Astonished by a small pencil sketch tossed off in a moment of passion by Pablo Picasso, a rattled Albert Einstein finally says, "I never thought the 20th century would be handed to me so casually." The year is 1904, the place a Paris bistro called the Lapin Agile, and the artist and the physicist are just on the verge of changing their respective worlds.
Astonished by a small pencil sketch tossed off in a moment of passion by Pablo Picasso, a rattled Albert Einstein finally says, “I never thought the 20th century would be handed to me so casually.” The year is 1904, the place a Paris bistro called the Lapin Agile (roughly, the quick rabbit), and the artist and the physicist are just on the verge of changing their respective worlds — or, more accurately, the whole world — but for the moment, they are a couple of supremely cocky young men trying to sort one another out like gunslingers in a Wild West saloon. The encounter never took place, of course, except in the imagination of comedian Steve Martin, a gifted sketch and screenplay author who made his play writing debut with “Picasso at the Lapin Agile” two years ago at Chicago’s Steppenwolf Theater. An acclaimed run in Los Angeles followed, and the comedy has now settled in for what should be a profitable stand at the Promenade; next month, the Joseph Papp Public Theater will present a bill of four one-acts by Martin. Picasso and Einstein in a boozy, boisterous meeting is an irresistible comic idea, and if Martin hasn’t exactly stretched it to full-length proportions — the single act checks out after a breezy 90 minutes –“Picasso” doesn’t feel like a padded sketch. True, it never impresses as anything greater than an extended riff from a clever, facile sensibility; then again, there are worse things one can — and often does — encounter in the theater.
Moreover, the play features several inspired performances, chief among them the totally engaging Einstein of Mark Nelson, and John Christopher Jones, in his usual over-the-top form, as a canny art dealer with a discerning eye and a ready wallet who declares that the two subjects that don’t sell under any circumstances are Jesus and sheep.
This is a play in which the preppy-looking Einstein gets the first big laugh shortly after entering the bar by muttering, “I’m not myself today,” and then mussing his hair as wildly as possible. When the owner, Freddy (a somewhat dour, very hirsute Harry Groener, looking as though he’d wandered in from the Gogol play next door), discovers that Albert has a way with figures, he tosses off several hilariously complicated math problems, to which Einstein responds, naturally, with the speed and accuracy of a computer.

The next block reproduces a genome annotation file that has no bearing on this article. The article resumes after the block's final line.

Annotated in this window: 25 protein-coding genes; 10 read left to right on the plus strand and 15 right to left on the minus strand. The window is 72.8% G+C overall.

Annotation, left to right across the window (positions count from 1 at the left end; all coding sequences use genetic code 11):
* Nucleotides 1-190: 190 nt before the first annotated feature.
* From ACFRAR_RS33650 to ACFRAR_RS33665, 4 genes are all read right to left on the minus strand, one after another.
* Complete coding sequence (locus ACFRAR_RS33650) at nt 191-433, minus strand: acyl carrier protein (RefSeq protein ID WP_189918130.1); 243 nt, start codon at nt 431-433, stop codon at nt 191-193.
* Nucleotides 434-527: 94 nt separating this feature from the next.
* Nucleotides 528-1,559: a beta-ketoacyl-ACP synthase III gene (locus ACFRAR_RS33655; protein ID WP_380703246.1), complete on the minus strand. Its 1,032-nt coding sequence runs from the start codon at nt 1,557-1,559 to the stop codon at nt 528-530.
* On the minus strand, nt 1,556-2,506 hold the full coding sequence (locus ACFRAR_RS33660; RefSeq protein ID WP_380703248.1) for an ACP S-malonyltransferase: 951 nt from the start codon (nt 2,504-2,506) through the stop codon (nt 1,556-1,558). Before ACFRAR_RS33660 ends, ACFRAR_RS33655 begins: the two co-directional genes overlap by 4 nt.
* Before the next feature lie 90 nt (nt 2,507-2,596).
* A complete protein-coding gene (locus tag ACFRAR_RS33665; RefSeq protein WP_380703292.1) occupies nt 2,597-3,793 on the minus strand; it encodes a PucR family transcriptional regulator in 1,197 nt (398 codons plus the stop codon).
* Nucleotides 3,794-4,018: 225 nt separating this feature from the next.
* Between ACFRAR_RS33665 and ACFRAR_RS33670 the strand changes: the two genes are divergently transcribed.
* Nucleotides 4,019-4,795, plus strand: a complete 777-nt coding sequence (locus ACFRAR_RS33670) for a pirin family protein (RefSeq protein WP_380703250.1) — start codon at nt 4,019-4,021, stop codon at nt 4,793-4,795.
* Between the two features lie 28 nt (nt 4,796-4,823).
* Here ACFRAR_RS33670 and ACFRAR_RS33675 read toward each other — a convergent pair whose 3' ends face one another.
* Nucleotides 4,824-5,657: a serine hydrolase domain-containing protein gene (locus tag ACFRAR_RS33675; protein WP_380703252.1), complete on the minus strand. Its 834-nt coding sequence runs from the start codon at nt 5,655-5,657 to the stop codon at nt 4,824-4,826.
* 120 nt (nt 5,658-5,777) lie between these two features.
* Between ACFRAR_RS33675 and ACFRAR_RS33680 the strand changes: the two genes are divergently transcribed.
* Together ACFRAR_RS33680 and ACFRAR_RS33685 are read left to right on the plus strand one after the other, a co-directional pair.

For his part, Picasso (Tim Hopper) is insecure (he’s particularly wary of Matisse) and a womanizer; one of his latest conquests is present in the form of Suzanne (Susan Floyd), a pouty, dark-haired beauty offended when the artist at first fails to remember that he slept with her twice one recent day.
The atmosphere grows heady as Picasso and Einstein find a common bond in the realization that they are part of — key to — a future full of possibility and promise. To that extent, “Picasso at the Lapin Agile” is a play brimming with a seductive innocence and optimism, fueled by silly one-liners, puns and pratfalls. Indeed, it’s a play that owes quite a bit to Tom Stoppard’s 1975 comedy “Travesties,” in which the lives of Lenin, James Joyce and Tristan Tzara (“My art belongs to Dada”) all intersect in Zurich during the first World War.
Martin’s gift for punnery and zingers — not to mention farce and polemic — can only shadow Stoppard’s, but it’s real enough. A larger problem is that we can imagine the author playing every one of these denizens of the Lapin Agile, including an alter kocker (Carl Don) with a busy bladder, and Germaine (Rondi Reed, splendid as the voice of reason), Freddy’s helpmate who lectures Picasso: “You will never have to earn a woman and you will never appreciate a woman.”
To deflate things a bit, Martin introduces a third “genius” in the person of Schmendiman (Peter Jacobson), who has invented a brittle, rigid building material to be used only in Los Angeles, San Francisco and Tokyo, and we can hear the author playing him, too. These characters are all, in some way, Steve Martin, which, again, is not necessarily a bad thing. I wish he hadn’t thrown in the towel before finding an end to the play, and I wish the jokes were more frequently better than sophomoric.
Still, director Randall Arney has struck exactly the right balance of foolishness and anticipation. Scott Bradley’s bistro is inviting, particularly in the alluring golden light it’s bathed in by Kevin Rigdon, and Patricia Zipprodt’s costumes are all right on the money.
“Picasso at the Lapin Agile” has the virtues, seldom seen these days, of an old-fashioned matinee comedy: There are plenty of laughs, a little romance, a little nostalgia — and it makes the audience feel smart. Nice trick.